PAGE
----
I noticed the grass at the edge of the garden needed trimming. I always do that by hand; I could use the weed whacker, but I like to do it with hand clippers. It's relaxing. I dug the clippers out of the car and trimmed it up. I want it to look nice for Linda as we take our final look tomorrow, and for Deb when she drives in on Thursday. Damn tears made it hard to see the stalks; I probably missed some..
Bruce and Deb: we hope you fill your new BVR home with laughter every weekend. Put Chris to work on the caulking and sealing, and keep those gardens growing. We want pictures, dammit!
George and Tom: I hope you enjoy your new place too. I know Deb has scrubbed it top to bottom, and is as happy for you as we are for them. It's been a real pleasure getting to know you and I hope you have many years of enjoyment here.

Ed: good thing Marianne is there to push that bucket up the steep parts - and always with a smile.

Greg: somebody has to walk around the circle after I'm gone. It keeps the weeds down, and gives the folks sitting on their decks something to look at. All you need is a straw hat, your feet, and a smile.

Paul and Deb: when we lived in the Ghetto, it was always nice to spend a few minutes before sun-down with you at the fire.

Randy and Alison: I'll always think of you surrounded by blenders. You take care of yourselves.

Jackie and Bob: best of luck to you. I know it will be hard for you to leave too, but you are wonderful people and I wish you all the best. Yes, I know my ass looks big in everything.

Rita: I sold my ladder to Bruce, but I'm sure he'll let you borrow it to fix your satellite dish.

Cheryl and Steve: two people who always have a smile and a kind word. I'll miss seeing you.

Dave and Carol: keep on giggling, Carol. And Dave: you keep giving her reasons to.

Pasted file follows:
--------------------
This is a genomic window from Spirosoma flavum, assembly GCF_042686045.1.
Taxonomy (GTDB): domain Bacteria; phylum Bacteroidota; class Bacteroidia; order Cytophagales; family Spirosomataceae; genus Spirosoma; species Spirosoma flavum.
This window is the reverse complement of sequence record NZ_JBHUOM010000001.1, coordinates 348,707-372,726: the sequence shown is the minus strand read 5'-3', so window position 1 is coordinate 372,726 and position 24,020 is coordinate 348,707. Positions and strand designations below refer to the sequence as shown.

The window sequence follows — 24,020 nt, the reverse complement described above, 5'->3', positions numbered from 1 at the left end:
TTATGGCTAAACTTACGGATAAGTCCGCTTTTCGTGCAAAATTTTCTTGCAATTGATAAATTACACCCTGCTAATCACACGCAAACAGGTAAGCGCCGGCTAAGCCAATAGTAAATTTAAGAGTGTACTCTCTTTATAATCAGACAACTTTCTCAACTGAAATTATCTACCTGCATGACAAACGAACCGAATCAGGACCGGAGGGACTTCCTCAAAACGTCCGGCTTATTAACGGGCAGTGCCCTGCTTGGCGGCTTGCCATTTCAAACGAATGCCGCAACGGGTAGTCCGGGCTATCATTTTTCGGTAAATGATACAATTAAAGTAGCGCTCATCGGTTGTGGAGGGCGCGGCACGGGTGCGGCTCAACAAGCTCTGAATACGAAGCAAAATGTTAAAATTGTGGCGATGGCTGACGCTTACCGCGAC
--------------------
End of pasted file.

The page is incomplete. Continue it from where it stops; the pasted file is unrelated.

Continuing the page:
Don: Dude! We saw you on TV! That was so neat...

Jon and Carol: special folks. Keep on truckin'.

Brenda: I hope you sell your place soon. Linda has been watering and doing a little weeding over there to keep it pretty for whoever buys it.

Tom: whenever I see you two playing tennis, Corrine seems to be beating you - why is that? Too much thinking about baseball, maybe?

Brooks and Cappy: please remember to keep that vicious mutt tied up. Brooks: why isn't Cappy's name on the cart?

Jeannie: make sure Paul keeps that trailer clean. He's almost as lazy as Mike, you know.

Fred and Donna: Deb has said the coffee window remains open for you, Fred, and I'm sure she'll appreciate Donna's floral wisdom as much as Linda did. You two take special care of yourselves. For those of you who don't know Fred, take the time to come up here and talk to him: he has great stories of the very old days at Birch Acres.

I'm forgetting people; I know I am. Your faces are swimming in front of me...

We'll miss each of you so much.

Oh, how could I leave without mentioning our All Mighty Master? Dan and Ginny - we'll miss you too. And Bob and Donna and Paul. Don't worry Paul, I'll dirty up the bathroom one more time before I leave. Of course Diane won't be at the gate as we drive away, but maybe Don will be out doing something by the pond - we'll miss seeing that, too. And Paula, of course - boop-boop-a-doop, kiddo.

Myra and my apparent distant relative Bob will be day-tripping next year, I hear. I wish you the best.
Many of you have asked if we'll be back to visit. We hope so, we'd like to think we can, but realistically, probably not. For Linda, it's just too hard now. She can't walk around, she can't go to the dance, her diet is restricted: it's just too hard to come here. If her health improves, yes, we'll be back.

But...

Many, many years ago we first drove up Kittle road. Driving down it tomorrow is going to be a hard, hard trip. In the years we were here we filled our hearts with joy. It is so damn hard to leave.

Hey folks, we'll miss you all. Damn these tears.